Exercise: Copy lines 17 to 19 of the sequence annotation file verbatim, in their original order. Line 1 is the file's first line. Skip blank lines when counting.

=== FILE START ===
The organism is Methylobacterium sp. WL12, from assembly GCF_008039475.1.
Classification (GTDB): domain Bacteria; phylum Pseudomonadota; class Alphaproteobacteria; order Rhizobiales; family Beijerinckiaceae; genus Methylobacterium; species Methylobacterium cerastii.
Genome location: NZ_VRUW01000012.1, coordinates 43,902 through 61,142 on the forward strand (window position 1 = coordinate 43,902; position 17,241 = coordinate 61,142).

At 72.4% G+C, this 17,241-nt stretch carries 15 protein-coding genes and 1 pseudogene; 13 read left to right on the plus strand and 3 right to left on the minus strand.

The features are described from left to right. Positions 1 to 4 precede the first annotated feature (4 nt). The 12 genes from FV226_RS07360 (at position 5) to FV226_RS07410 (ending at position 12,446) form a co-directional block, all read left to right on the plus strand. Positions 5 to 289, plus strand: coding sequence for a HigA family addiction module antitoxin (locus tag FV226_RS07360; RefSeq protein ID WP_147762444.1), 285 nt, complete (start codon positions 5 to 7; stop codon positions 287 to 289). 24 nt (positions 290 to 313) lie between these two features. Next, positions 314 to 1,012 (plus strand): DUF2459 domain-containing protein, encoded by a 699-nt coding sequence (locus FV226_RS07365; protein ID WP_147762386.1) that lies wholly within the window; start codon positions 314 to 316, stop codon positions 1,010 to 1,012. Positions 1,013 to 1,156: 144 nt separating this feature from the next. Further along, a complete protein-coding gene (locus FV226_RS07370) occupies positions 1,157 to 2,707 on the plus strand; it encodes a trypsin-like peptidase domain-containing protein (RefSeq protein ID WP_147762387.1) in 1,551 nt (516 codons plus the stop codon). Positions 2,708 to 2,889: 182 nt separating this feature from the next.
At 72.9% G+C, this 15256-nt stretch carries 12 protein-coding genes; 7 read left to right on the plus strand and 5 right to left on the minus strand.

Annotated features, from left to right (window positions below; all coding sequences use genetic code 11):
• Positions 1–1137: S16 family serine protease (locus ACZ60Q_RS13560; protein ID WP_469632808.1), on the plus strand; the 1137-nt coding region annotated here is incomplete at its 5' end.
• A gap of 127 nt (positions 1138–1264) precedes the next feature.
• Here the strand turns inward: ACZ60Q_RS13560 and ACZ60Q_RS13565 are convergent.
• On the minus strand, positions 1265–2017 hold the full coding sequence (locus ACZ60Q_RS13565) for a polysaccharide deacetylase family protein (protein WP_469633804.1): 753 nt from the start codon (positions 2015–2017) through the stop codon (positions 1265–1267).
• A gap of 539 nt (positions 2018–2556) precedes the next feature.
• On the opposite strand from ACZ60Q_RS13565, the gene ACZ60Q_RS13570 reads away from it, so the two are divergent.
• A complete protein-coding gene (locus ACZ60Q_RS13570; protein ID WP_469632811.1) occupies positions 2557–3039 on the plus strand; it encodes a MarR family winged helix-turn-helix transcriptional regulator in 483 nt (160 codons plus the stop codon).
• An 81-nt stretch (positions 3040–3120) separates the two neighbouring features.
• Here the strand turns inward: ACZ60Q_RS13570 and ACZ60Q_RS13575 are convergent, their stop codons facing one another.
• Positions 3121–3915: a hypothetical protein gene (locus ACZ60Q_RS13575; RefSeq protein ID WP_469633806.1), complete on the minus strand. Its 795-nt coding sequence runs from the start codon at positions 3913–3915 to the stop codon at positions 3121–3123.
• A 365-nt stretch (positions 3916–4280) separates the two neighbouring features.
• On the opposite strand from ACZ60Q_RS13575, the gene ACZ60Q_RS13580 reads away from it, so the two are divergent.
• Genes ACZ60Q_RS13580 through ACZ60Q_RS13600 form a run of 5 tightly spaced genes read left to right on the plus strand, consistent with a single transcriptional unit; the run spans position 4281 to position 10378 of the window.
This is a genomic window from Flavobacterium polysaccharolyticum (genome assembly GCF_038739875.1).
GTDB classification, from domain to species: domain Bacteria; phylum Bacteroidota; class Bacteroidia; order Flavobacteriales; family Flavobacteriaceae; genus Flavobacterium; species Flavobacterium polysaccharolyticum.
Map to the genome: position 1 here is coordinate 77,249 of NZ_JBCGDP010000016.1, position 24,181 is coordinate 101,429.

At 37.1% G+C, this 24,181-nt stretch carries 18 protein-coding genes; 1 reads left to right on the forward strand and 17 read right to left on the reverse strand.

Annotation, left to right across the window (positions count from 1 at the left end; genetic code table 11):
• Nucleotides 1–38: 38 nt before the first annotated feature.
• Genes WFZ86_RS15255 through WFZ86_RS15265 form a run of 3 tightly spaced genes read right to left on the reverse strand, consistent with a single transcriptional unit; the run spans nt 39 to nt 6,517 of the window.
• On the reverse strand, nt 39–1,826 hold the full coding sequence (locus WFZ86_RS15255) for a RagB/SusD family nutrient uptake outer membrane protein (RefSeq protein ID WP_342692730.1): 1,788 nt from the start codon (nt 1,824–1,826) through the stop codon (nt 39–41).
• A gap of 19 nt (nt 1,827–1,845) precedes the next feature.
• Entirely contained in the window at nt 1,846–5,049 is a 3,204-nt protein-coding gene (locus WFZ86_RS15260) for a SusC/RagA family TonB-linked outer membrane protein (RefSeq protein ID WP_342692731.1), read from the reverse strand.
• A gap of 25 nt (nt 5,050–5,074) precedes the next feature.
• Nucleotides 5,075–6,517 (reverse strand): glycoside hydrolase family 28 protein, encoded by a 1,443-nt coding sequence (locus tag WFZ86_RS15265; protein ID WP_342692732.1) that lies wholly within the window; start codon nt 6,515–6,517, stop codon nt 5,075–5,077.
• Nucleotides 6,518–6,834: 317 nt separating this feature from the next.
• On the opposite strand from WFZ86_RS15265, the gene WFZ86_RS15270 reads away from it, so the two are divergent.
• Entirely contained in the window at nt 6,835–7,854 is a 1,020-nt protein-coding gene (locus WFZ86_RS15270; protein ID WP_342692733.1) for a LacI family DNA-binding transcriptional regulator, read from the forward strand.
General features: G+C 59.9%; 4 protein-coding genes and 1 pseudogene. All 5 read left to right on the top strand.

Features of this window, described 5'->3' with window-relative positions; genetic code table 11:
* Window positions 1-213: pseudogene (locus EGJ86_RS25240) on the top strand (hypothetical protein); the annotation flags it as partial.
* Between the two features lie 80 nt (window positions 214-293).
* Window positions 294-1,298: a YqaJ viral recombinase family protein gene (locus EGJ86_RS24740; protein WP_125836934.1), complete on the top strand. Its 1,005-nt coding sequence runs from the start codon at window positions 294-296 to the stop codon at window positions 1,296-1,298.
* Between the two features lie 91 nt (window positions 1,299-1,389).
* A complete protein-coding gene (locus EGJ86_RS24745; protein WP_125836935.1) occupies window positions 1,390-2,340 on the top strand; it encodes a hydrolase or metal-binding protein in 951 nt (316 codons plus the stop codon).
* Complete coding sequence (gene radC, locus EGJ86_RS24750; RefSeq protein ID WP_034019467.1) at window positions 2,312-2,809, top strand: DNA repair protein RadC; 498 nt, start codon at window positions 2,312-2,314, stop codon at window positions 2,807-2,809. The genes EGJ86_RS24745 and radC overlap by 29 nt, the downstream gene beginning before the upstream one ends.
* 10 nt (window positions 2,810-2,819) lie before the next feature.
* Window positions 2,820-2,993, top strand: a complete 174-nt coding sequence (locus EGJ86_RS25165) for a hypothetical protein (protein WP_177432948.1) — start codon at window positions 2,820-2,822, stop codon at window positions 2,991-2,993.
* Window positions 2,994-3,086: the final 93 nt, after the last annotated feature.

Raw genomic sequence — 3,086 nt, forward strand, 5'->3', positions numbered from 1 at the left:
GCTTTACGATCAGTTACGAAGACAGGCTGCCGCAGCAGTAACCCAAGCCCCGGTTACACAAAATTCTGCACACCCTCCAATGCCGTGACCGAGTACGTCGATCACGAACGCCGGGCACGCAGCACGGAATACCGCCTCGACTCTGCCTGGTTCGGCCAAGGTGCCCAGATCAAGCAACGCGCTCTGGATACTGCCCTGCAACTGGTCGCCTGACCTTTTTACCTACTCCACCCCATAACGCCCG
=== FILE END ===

• Positions 3121–3915: a hypothetical protein gene (locus ACZ60Q_RS13575; RefSeq protein ID WP_469633806.1), complete on the minus strand. Its 795-nt coding sequence runs from the start codon at positions 3913–3915 to the stop codon at positions 3121–3123.
• A 365-nt stretch (positions 3916–4280) separates the two neighbouring features.
• On the opposite strand from ACZ60Q_RS13575, the gene ACZ60Q_RS13580 reads away from it, so the two are divergent.